January 10, 1998 in Nation/World

Don’t Mess With Imf

Bob Deans Cox News Service
 

It’s midday at 19th and G streets, two middle-aged joggers breeze past a crowded espresso bar, lawyers and secretaries head for a take-out sushi spot nearby and an amply proportioned woman draped in a saffron sari buys roses from a sidewalk stall.

There’s little in this trendy cosmopolitan snapshot to suggest that, behind the stoic concrete walls that help frame it, edgy teams of economists are deciding the fate of millions of people in far off lands - and the billions of dollars investors have riding on them.

For this is the headquarters of the IMF, the International Monetary Fund, the global currency rescue force, the controversial institutional guardian of world capital markets, standing sentry against the most modern of threats - the risk of economic apocalypse.

“It’s the only institution in the world that has a global mandate to care about the policies of all its members,” said IMF external affairs director Shailendra J. Anjaria. “They get sick, and we try to bring them back to health.”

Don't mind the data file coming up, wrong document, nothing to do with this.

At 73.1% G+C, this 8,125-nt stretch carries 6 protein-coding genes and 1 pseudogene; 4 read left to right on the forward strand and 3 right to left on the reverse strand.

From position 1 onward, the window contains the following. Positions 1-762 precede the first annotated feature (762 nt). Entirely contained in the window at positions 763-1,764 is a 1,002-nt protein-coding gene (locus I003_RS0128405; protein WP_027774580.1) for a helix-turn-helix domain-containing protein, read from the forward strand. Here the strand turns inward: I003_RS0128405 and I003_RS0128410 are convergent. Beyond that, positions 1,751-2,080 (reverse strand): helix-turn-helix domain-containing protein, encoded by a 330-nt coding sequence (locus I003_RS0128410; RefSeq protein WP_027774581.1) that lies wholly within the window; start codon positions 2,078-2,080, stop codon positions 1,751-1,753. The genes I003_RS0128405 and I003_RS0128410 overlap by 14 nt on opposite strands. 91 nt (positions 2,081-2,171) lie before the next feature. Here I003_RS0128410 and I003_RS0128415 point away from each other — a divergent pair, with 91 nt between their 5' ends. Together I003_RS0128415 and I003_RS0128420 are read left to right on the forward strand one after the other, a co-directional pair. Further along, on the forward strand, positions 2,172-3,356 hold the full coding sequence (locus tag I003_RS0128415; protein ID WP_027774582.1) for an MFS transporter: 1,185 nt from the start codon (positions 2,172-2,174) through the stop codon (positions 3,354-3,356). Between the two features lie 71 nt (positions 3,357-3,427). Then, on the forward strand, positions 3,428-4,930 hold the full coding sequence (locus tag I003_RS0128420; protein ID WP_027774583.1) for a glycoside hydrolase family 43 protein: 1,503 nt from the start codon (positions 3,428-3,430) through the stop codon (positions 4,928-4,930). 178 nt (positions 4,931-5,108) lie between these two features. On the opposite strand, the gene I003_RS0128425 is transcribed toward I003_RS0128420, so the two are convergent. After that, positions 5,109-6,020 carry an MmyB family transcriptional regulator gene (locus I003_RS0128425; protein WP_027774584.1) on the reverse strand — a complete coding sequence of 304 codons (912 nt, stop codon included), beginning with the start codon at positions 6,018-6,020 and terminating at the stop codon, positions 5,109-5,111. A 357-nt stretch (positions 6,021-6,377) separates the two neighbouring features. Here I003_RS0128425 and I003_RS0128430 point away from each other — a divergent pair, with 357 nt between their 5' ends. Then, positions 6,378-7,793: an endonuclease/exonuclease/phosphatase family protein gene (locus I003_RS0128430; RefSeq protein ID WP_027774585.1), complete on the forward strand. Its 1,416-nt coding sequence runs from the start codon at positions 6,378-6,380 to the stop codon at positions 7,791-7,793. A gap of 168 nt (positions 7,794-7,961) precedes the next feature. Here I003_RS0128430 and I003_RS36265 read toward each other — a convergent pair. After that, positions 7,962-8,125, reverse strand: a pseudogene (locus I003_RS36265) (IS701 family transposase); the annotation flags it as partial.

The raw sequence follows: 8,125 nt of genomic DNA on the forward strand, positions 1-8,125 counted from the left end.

And woe be unto patients who disobey IMF orders, as Indonesia is learning the hard way.

Balking at the bitter medicine the IMF prescribed in exchange for putting together a $43 billion economic bailout package for Indonesia last November, the southeast Asian country was lashed this week by traders, who sent the local currency and stock market into free fall.

As if that weren’t enough, President Clinton called Indonesian President Suharto Thursday night from Air Force One to warn that a generation of economic gains in the world’s fourth most populous nation could wash away like sand if Jakarta doesn’t play ball with the IMF.

But in the age of the global marketplace, it is often investors, as much as governments, who impose order and discipline on countries in exchange for opportunity and growth. With national sovereignty being eroded, and sometimes supplanted, by the swift and often harsh verdict of currency traders and stock brokers, the IMF is quickly becoming the economic policy-setting arm of the era, a sort of “economocracy,” where dollars are votes.

“It’s not a world government - yet,” said economist Robert E. Scott of the Economic Policy Institute, a Washington think tank.